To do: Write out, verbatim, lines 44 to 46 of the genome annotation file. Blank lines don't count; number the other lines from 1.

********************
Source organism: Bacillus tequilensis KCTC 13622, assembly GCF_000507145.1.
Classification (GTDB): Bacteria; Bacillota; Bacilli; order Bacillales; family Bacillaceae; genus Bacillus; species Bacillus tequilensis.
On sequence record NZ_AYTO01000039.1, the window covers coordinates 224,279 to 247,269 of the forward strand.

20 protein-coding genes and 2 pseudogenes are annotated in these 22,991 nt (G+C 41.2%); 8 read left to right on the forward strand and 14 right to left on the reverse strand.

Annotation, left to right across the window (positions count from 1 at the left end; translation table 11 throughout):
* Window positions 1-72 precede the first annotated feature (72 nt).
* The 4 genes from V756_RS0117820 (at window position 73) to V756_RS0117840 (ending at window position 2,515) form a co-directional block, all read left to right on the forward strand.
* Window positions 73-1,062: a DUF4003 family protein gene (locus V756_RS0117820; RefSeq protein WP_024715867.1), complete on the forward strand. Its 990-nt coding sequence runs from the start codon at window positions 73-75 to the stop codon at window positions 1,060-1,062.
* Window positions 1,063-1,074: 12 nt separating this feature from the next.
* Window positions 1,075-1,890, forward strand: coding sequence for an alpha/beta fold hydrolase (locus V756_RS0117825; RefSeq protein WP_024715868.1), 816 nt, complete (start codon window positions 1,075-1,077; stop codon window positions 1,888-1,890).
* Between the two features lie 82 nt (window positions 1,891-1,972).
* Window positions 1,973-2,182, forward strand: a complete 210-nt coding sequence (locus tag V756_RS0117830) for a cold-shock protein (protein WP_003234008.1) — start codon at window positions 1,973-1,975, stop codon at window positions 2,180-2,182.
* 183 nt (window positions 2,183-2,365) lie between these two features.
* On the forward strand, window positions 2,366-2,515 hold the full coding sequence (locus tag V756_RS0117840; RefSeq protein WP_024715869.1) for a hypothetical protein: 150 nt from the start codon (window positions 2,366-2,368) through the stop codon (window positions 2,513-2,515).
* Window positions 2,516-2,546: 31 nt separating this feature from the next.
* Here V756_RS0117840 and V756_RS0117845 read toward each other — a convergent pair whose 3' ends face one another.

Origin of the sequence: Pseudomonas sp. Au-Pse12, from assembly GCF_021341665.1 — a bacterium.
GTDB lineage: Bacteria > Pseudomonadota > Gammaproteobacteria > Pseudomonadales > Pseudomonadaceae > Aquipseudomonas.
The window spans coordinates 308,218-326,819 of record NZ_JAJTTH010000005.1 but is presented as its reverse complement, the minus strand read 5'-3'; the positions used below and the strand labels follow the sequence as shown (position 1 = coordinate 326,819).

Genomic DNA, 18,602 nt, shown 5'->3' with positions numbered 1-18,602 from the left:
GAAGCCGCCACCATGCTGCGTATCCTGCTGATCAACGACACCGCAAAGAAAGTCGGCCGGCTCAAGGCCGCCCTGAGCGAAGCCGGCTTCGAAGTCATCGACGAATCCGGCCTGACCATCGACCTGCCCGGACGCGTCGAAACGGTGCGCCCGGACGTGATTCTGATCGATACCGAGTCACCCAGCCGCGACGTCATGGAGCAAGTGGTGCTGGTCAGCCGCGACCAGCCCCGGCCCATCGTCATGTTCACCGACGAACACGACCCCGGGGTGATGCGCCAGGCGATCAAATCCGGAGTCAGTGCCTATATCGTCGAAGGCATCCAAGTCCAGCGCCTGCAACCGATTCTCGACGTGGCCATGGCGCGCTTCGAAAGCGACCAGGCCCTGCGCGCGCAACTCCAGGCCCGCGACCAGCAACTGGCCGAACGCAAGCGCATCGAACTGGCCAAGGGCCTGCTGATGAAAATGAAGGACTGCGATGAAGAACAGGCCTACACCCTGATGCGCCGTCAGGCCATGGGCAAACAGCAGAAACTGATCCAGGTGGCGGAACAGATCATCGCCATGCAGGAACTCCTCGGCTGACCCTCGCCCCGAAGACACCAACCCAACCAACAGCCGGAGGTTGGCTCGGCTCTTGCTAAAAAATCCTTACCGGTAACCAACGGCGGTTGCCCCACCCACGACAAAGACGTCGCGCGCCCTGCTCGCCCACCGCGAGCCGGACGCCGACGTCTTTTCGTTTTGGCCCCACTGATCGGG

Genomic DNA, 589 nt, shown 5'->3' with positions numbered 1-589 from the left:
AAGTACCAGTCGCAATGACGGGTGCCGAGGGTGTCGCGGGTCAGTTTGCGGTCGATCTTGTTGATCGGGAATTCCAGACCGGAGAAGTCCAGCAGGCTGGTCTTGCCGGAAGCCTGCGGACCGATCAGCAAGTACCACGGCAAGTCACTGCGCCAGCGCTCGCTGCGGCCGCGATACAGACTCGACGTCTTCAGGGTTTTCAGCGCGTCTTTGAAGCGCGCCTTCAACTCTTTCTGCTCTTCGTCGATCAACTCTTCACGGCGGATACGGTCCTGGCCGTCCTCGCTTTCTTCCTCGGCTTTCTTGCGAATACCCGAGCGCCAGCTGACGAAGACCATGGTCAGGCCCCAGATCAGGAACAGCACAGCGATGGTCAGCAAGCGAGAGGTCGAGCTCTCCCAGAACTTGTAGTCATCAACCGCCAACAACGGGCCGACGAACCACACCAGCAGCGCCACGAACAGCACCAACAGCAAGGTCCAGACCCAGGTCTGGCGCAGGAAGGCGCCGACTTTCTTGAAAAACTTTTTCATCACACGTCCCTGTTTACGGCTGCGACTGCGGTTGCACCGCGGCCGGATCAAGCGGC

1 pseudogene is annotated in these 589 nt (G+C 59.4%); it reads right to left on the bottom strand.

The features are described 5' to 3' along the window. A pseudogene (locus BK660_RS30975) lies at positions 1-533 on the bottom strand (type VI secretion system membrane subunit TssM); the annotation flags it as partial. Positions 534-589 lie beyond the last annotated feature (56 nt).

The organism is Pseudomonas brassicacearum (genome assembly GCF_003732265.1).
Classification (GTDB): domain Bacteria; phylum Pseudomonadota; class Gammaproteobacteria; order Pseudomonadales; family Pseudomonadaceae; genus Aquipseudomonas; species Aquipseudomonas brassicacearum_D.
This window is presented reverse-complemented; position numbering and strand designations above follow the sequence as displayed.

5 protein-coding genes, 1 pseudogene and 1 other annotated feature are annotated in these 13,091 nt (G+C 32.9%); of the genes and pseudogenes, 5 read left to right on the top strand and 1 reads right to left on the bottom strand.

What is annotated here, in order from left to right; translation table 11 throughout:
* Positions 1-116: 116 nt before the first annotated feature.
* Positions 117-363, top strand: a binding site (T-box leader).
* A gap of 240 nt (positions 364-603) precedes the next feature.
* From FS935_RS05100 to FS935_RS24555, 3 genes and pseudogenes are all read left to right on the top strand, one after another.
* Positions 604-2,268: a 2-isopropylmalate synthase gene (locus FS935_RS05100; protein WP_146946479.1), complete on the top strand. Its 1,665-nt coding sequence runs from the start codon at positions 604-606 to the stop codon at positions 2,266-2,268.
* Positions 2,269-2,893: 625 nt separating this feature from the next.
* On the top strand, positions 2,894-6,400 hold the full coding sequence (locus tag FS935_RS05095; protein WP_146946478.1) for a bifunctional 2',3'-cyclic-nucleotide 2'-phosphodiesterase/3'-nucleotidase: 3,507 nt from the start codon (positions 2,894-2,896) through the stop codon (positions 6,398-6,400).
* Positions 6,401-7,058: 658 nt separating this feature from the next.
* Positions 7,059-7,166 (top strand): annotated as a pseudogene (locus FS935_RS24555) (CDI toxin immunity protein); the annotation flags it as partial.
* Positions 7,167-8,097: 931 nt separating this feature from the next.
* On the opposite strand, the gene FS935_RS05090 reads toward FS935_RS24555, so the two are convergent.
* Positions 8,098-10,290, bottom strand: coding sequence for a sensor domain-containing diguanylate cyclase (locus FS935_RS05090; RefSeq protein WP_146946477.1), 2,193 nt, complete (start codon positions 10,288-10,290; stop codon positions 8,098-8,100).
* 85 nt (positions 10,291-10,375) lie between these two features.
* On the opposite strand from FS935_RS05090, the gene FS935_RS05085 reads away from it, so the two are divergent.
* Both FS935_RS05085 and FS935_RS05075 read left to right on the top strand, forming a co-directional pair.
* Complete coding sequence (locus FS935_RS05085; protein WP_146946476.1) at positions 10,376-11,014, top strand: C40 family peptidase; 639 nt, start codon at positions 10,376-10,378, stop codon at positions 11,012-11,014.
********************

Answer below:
* On the opposite strand from FS935_RS05090, the gene FS935_RS05085 reads away from it, so the two are divergent.
* Both FS935_RS05085 and FS935_RS05075 read left to right on the top strand, forming a co-directional pair.
* Complete coding sequence (locus FS935_RS05085; protein WP_146946476.1) at positions 10,376-11,014, top strand: C40 family peptidase; 639 nt, start codon at positions 10,376-10,378, stop codon at positions 11,012-11,014.